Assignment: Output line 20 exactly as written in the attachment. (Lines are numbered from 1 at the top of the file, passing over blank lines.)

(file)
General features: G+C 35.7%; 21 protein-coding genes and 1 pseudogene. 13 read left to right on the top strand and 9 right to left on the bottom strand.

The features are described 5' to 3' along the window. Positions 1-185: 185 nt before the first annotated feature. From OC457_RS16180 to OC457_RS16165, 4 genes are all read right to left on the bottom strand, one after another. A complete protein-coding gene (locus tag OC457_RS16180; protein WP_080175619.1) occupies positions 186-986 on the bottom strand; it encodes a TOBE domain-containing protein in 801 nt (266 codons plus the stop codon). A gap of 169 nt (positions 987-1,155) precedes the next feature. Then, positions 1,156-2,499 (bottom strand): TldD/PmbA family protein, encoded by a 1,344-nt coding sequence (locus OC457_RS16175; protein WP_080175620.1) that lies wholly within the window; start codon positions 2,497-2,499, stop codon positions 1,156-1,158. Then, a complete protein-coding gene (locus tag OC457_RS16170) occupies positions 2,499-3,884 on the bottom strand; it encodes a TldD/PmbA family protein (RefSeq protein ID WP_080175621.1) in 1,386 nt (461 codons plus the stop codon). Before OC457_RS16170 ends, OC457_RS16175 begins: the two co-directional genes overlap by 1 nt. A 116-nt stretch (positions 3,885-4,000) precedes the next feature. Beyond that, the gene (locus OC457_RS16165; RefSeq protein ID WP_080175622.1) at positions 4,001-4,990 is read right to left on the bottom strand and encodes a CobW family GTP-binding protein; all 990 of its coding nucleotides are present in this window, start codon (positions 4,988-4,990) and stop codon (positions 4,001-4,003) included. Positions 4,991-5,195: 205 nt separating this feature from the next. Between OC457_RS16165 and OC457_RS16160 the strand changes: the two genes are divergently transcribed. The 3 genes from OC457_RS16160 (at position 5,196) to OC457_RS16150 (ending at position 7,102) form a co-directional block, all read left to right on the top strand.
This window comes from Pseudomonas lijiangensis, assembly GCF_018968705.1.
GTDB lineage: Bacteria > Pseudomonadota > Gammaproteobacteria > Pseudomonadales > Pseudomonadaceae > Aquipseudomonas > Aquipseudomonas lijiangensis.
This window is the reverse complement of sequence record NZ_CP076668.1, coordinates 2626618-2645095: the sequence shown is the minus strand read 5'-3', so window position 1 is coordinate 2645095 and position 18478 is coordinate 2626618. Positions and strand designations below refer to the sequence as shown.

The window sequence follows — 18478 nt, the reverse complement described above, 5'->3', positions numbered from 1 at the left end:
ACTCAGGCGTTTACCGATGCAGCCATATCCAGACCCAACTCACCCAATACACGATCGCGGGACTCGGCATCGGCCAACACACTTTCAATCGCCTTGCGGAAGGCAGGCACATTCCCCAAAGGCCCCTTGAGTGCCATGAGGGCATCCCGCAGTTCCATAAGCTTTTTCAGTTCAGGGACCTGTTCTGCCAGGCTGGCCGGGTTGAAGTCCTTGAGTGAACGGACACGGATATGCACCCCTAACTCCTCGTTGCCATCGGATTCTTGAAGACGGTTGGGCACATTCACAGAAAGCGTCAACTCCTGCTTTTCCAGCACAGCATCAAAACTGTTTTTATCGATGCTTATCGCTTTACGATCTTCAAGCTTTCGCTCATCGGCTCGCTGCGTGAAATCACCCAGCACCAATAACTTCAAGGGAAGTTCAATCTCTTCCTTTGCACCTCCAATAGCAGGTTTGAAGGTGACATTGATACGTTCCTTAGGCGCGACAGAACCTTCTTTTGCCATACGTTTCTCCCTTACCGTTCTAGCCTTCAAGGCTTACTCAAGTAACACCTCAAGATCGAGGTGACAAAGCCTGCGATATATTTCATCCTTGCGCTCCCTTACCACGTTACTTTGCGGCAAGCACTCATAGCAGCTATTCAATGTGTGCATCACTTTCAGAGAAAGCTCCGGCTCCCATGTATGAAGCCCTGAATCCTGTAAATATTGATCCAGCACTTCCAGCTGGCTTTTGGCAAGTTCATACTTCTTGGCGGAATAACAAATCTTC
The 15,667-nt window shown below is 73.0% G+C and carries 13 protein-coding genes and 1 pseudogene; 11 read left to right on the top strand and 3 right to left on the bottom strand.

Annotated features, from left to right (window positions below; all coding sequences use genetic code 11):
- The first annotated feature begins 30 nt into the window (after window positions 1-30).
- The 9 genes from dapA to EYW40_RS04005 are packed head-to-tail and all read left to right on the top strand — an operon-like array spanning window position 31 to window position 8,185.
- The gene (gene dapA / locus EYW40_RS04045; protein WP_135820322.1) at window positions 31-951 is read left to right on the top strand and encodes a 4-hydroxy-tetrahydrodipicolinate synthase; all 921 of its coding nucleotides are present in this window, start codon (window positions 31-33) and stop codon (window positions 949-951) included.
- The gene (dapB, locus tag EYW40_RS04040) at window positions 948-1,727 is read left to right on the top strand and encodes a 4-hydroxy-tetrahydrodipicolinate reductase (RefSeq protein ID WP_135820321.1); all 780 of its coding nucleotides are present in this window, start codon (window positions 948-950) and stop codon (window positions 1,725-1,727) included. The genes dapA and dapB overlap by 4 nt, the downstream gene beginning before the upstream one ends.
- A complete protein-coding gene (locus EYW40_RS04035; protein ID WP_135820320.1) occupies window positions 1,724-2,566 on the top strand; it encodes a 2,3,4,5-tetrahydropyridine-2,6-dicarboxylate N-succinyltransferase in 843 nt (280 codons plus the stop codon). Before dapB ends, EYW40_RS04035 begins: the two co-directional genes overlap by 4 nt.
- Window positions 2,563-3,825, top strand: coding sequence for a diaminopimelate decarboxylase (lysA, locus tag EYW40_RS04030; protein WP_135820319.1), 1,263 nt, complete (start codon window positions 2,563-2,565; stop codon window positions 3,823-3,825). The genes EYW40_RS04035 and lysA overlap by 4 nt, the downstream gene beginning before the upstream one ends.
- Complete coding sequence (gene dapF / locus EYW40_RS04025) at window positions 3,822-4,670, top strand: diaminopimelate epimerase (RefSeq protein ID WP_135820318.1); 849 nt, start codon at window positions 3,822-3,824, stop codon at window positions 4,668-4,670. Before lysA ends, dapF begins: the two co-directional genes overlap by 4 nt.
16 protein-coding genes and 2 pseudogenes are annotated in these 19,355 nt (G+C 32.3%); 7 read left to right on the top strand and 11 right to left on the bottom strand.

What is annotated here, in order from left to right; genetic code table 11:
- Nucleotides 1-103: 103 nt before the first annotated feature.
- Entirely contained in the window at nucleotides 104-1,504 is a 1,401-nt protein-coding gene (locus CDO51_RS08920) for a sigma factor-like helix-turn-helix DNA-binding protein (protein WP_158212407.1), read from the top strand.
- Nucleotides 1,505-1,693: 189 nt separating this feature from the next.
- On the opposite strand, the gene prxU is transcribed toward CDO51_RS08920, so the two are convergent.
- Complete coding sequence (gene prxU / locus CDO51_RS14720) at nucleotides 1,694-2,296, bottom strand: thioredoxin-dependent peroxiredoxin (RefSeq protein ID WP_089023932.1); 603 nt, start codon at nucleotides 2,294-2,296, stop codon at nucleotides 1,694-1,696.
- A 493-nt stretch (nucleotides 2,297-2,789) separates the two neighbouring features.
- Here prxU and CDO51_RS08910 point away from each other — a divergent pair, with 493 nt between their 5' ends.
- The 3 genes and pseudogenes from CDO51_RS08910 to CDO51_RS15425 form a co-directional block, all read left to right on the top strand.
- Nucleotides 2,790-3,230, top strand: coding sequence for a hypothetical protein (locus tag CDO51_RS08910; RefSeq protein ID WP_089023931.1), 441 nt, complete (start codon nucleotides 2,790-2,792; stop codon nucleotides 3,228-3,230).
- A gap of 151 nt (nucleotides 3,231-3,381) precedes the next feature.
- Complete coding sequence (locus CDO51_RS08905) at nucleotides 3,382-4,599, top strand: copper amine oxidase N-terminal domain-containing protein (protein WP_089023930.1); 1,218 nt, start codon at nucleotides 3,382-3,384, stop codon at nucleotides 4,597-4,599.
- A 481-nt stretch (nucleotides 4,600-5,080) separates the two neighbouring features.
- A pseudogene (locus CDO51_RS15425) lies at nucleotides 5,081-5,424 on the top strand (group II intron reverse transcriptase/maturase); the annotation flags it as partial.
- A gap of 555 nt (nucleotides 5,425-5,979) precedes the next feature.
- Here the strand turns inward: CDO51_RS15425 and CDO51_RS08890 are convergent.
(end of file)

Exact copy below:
- Entirely contained in the window at nucleotides 104-1,504 is a 1,401-nt protein-coding gene (locus CDO51_RS08920) for a sigma factor-like helix-turn-helix DNA-binding protein (protein WP_158212407.1), read from the top strand.